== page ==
Creating Congress: Behind the scenes of Australia’s leading dental event

14 January 2019

Events like the 38th Australian Dental Congress, to be held 1-4th May in beautiful Adelaide, South Australia, don’t just simply happen. 

They are the result of sustained hard work by a varied and talented group of people who commence work almost immediately after the previous biennial Congress has concluded. 

That all makes perfect sense when you consider the size and scope of the event. (Registration is now open – go to ADA Congress.)  

The 38th Australian Dental Congress is expected to bring together thousands of dentists, allied dental practitioners, practice staff and academics from around Australia and across the world for discussion and education about the scientific, technical and digital advances of dentistry, as well countless opportunities for networking, both formally and informally. 

Congress is also the largest continuing professional development (CPD) event for dental practitioners in Australia, offering an ideal way to contribute to the fulfilment of participants’ CPD requirements in one concentrated, educationally-beneficial period. 

The main scientific program together with the associated workshops and lunchtime sessions offer up to 28 hours of continuing professional development for dentists, and up to 12 hours for dental hygienists, oral health therapists and dental therapists, and up to 11.5 hours for dental prosthetists.  


Given the fact that this year’s Congress includes a Main Scientific Program encompassing more than 69 sessions, separate programs for dental hygienists and therapists, practice managers, dental prosthetists and dental assistants, accompanying social events and the exhibition which is free for delegates and offers a comprehensive selection of dental products and services, there is a considerable amount of planning needed to bring it to fruition. 

A man who is well aware of how much work is involved in bringing the many facets of Congress to life is the ADA’s General Manager of ADA Events and Sales, Mr Oscar van Elten who has been involved in organising the past four biennial Congresses.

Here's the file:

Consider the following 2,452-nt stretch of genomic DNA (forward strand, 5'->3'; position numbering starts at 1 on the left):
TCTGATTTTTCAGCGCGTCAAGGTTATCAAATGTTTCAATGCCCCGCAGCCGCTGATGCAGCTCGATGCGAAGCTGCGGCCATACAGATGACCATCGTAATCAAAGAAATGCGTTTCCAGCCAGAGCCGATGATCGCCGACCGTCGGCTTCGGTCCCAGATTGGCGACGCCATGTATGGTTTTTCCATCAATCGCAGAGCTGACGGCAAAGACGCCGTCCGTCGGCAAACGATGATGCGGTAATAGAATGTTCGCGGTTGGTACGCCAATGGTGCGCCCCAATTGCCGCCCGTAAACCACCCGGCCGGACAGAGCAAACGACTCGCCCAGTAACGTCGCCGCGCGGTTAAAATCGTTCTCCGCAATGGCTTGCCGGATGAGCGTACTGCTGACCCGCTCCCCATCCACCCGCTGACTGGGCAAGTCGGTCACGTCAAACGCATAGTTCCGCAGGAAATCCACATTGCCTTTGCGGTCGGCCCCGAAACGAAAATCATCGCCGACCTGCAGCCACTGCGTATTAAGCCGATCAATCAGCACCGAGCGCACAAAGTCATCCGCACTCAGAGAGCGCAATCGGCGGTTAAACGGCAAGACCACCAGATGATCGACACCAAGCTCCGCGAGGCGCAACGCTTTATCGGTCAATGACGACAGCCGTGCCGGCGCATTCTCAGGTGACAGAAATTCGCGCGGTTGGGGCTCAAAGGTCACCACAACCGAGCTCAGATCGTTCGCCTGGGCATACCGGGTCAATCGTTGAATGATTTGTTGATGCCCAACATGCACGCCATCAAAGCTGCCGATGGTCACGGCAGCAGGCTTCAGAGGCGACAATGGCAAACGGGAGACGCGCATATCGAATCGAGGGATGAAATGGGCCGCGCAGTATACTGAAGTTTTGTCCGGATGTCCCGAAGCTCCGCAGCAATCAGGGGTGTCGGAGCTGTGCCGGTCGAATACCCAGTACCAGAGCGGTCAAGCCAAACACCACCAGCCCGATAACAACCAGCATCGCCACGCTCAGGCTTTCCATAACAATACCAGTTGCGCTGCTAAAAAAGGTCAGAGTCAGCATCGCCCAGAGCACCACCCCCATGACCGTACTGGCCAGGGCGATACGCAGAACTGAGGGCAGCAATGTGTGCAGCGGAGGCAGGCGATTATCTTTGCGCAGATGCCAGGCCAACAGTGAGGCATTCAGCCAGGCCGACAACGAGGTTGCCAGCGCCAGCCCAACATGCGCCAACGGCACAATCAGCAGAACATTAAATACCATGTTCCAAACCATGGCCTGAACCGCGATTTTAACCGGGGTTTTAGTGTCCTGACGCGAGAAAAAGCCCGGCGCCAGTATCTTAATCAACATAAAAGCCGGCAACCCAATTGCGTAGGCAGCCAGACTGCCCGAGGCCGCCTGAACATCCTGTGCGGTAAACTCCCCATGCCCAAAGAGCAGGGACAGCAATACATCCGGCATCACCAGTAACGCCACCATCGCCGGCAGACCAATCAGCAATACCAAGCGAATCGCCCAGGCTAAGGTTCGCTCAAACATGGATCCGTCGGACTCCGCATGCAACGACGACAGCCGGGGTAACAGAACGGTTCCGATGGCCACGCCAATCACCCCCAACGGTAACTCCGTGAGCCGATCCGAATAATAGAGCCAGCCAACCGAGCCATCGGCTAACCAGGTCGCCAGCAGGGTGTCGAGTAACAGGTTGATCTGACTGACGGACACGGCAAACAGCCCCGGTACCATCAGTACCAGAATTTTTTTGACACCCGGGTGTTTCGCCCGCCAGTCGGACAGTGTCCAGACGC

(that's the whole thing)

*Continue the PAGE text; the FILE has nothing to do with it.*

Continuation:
“In total, we have over 100 speakers from all over the world, most notably our principal keynote speaker, Dr Sasha Jovanovic, talking about a diverse range of topics,” Mr van Elten says. “In addition, we have just under 40 Lunchtime Sessions that involved the always popular Lunch and Learn sessions and new panel discussions as well as nine Workshops which are a mixture of full and half-day sessions. 

“What the ADA has attempted to do with the schedule of sessions is to offer topics across all the divisions of dentistry, that are going to be of interest, but most importantly of value, to the people who are attending.” 

But it's not all work and no play at an event where networking is a crucial part of proceedings. 

“Quite apart from the many informal get-togethers that happen between delegates who have often met at previous Congresses, we have social events specifically designed to ensure people not only have a good time but get to know other people, which is important not just from a personal perspective, but a professional one too.” 


The creation of this vast and engaging program rests with the Local Organising Committee (LOC), composed of dentists from across the spectrum of Australian dentistry and headed by Congress Chair, Dr Karin Alexander. 

A past President of the ADA with extensive dental practice and professional experience to her credit, Dr Alexander has been hard at work on the 2019 Australian Dental Congress since the beginning and is excited about what lies in wait for delegates. 

“Quite apart from the beautiful location at the Adelaide Convention Centre on the River Torrens, this year's Congress promises an exceptionally diverse array of topics for everyone to explore. 

“The LOC and, in particular Dr Alan Broughton, who oversees the Scientific Program Division, have really worked hard to create a program that will not only be interesting for every delegate, but which will really make a difference to their clinical practice once Congress concludes.” 


Dr Alexander is keen to stress how big and expansive Congress is and what it offers as a whole to attendees. 

“While the program sessions are a very important part of the Congress experience, and we hope everyone will find something to challenge and surprise them, we want people to walk away from the event having also built friendships, strengthened professional relationships and enjoyed some time off too sampling the very best that Adelaide, my hometown, has to offer. 

“After all, Congress is a unique opportunity to get away from your everyday work life, engage with different people and ideas, and see what the future of dental practice might involve, and I’d encourage everyone attending to make the very most of it.”